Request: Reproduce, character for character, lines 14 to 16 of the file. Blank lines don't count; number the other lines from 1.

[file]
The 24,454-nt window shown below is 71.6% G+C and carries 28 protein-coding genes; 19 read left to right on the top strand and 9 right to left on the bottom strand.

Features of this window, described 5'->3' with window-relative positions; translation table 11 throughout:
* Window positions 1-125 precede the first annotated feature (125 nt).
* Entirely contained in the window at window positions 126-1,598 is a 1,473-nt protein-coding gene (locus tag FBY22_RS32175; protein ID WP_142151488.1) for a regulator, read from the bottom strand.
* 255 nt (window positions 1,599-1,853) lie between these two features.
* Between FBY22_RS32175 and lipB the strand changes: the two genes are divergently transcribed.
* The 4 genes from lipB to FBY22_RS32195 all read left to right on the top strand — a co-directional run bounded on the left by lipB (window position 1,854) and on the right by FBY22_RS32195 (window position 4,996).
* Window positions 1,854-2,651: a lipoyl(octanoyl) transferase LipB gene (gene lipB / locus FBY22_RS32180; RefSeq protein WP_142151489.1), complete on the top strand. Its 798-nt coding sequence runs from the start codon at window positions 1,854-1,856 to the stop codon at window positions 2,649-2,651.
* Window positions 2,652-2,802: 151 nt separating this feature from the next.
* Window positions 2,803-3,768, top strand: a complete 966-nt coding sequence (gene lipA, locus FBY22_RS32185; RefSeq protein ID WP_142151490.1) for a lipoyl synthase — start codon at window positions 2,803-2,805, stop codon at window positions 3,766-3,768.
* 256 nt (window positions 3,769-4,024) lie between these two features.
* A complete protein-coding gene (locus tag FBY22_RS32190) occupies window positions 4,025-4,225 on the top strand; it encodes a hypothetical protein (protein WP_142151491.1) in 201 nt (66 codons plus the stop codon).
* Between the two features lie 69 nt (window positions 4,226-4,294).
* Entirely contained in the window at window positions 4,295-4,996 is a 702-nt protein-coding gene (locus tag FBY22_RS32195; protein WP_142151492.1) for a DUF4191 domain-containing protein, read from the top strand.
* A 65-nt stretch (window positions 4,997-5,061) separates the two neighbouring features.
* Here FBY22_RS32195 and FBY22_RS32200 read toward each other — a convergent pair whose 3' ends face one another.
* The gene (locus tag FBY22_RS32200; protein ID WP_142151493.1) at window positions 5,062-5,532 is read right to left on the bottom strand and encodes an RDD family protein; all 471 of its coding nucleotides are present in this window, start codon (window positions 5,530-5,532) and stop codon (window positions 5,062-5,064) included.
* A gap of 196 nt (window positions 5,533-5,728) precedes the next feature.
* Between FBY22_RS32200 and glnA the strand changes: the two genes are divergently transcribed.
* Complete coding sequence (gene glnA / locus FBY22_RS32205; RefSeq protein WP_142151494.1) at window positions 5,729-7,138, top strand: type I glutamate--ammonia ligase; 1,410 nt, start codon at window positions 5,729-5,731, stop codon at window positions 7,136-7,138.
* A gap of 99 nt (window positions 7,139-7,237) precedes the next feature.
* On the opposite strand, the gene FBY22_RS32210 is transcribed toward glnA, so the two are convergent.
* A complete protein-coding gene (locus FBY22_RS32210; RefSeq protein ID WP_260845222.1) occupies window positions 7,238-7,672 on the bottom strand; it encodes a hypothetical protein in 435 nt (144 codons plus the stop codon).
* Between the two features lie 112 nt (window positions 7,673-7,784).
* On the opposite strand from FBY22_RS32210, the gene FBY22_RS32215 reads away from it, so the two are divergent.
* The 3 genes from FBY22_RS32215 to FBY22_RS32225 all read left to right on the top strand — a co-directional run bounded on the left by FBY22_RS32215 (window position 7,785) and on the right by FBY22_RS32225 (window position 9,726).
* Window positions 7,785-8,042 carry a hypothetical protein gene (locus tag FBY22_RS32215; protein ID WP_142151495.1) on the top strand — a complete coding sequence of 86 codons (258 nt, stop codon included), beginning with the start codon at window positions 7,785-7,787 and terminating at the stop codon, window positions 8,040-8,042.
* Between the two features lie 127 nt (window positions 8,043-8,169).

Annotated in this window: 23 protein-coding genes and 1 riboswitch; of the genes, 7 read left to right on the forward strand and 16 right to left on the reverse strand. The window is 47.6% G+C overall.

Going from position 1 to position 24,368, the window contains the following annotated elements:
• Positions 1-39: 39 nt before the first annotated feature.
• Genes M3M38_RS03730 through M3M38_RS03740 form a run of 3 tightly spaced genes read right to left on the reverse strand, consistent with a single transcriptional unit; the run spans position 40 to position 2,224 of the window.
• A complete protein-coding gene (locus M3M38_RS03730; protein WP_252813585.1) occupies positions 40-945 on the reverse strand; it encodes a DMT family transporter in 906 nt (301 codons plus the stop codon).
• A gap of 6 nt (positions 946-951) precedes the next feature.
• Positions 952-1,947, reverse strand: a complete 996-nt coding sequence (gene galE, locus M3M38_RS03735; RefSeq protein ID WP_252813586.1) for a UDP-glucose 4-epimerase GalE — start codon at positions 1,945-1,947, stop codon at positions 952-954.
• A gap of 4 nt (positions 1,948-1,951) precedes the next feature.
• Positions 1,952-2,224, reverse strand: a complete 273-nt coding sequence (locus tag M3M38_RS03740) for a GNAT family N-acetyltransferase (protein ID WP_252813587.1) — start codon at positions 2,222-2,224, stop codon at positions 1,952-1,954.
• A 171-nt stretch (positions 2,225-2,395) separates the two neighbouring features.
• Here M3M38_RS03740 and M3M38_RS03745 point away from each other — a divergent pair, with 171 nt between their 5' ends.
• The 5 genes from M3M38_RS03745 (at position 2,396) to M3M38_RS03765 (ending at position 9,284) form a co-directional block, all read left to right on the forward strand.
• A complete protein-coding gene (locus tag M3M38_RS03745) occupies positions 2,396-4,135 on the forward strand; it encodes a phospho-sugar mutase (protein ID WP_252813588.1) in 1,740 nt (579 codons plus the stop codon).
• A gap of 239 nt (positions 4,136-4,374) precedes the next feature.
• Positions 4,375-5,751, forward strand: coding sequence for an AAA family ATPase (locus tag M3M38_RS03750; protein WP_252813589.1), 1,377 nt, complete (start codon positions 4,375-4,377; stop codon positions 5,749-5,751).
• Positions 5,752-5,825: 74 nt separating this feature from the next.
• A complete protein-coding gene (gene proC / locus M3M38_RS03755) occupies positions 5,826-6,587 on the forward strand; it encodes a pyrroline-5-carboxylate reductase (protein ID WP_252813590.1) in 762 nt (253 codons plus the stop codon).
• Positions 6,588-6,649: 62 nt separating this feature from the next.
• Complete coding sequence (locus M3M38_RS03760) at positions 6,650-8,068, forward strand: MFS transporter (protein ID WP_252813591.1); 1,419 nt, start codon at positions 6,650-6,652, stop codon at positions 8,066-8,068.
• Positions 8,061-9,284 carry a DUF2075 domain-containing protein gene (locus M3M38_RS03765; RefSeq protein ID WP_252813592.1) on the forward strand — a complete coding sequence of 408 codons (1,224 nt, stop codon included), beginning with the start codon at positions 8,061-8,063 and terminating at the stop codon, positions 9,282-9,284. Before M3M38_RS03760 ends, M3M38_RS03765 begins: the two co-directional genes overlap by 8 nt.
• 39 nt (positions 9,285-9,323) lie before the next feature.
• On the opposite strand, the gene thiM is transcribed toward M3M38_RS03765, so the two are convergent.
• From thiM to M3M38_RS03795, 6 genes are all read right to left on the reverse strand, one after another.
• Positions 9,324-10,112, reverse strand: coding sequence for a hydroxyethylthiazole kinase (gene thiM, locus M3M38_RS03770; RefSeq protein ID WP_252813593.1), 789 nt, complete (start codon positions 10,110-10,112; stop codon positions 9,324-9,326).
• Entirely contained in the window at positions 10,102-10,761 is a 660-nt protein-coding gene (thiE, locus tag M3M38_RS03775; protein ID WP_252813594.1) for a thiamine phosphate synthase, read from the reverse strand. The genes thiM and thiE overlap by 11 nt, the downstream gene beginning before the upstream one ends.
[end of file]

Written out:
* Entirely contained in the window at window positions 4,295-4,996 is a 702-nt protein-coding gene (locus tag FBY22_RS32195; protein WP_142151492.1) for a DUF4191 domain-containing protein, read from the top strand.
* A 65-nt stretch (window positions 4,997-5,061) separates the two neighbouring features.
* Here FBY22_RS32195 and FBY22_RS32200 read toward each other — a convergent pair whose 3' ends face one another.